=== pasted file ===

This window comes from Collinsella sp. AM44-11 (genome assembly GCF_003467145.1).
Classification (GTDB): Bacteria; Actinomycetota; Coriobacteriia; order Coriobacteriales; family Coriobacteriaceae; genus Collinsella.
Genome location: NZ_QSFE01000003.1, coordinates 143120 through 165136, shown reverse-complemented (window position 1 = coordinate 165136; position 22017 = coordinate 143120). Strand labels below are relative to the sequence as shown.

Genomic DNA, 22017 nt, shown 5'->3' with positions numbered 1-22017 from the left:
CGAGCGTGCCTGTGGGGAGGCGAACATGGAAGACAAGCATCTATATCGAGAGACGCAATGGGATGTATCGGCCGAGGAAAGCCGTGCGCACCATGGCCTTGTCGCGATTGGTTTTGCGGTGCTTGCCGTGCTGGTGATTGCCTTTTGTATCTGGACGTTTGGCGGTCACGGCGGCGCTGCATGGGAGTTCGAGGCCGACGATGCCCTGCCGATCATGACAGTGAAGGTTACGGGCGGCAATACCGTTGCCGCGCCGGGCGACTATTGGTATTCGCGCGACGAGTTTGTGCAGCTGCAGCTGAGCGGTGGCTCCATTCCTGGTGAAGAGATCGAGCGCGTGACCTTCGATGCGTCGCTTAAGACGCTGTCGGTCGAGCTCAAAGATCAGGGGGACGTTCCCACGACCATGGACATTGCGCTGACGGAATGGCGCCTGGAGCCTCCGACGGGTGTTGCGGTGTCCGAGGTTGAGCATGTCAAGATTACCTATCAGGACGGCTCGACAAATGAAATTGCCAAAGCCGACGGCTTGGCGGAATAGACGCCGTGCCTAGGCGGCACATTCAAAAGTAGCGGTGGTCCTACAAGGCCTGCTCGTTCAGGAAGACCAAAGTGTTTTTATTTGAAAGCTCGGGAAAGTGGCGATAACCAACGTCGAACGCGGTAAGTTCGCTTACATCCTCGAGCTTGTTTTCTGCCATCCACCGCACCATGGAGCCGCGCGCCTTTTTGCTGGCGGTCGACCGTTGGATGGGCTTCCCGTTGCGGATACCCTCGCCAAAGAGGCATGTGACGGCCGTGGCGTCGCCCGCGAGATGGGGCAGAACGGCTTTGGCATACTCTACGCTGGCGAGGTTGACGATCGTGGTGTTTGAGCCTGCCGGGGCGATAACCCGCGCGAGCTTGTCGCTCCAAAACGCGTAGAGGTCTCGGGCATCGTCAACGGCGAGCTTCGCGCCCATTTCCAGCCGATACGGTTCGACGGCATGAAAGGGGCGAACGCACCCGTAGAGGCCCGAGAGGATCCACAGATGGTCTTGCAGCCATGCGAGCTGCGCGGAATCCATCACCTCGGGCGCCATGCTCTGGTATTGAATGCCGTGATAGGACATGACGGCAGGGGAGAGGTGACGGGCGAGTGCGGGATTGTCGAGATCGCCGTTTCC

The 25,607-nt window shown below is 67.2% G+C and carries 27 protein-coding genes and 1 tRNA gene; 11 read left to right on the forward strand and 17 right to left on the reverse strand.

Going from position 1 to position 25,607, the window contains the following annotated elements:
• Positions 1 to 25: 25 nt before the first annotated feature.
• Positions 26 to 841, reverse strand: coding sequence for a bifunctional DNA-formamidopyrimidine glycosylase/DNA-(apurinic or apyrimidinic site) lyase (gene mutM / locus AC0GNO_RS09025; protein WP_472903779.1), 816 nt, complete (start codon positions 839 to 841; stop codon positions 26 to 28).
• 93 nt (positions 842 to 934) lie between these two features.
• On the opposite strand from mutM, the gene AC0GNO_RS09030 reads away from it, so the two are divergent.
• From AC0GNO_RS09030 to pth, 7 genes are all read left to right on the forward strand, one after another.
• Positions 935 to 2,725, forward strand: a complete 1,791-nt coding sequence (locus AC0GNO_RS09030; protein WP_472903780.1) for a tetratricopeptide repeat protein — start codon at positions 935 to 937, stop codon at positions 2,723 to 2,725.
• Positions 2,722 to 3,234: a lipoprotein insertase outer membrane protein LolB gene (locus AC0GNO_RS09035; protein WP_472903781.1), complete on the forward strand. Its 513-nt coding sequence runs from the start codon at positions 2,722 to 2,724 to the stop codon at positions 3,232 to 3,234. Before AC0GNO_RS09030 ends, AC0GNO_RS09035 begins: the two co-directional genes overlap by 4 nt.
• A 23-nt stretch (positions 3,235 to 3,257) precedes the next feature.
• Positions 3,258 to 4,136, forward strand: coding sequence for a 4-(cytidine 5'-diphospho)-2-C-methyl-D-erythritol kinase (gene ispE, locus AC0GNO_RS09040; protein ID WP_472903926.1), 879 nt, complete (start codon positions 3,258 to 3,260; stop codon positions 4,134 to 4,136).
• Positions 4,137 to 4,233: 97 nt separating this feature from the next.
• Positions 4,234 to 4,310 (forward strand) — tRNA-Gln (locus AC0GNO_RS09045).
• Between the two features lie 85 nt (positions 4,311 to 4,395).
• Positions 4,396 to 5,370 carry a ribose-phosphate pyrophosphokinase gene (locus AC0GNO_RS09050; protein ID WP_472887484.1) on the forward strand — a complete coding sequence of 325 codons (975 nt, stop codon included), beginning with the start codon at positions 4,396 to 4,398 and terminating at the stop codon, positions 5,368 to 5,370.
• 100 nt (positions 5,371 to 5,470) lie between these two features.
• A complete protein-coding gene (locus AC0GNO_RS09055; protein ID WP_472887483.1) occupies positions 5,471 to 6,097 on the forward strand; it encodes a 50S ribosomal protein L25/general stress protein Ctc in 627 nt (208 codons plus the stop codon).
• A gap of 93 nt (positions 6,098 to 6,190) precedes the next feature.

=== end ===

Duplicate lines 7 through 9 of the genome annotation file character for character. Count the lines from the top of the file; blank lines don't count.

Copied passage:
Going from position 1 to position 25,607, the window contains the following annotated elements:
• Positions 1 to 25: 25 nt before the first annotated feature.
• Positions 26 to 841, reverse strand: coding sequence for a bifunctional DNA-formamidopyrimidine glycosylase/DNA-(apurinic or apyrimidinic site) lyase (gene mutM / locus AC0GNO_RS09025; protein WP_472903779.1), 816 nt, complete (start codon positions 839 to 841; stop codon positions 26 to 28).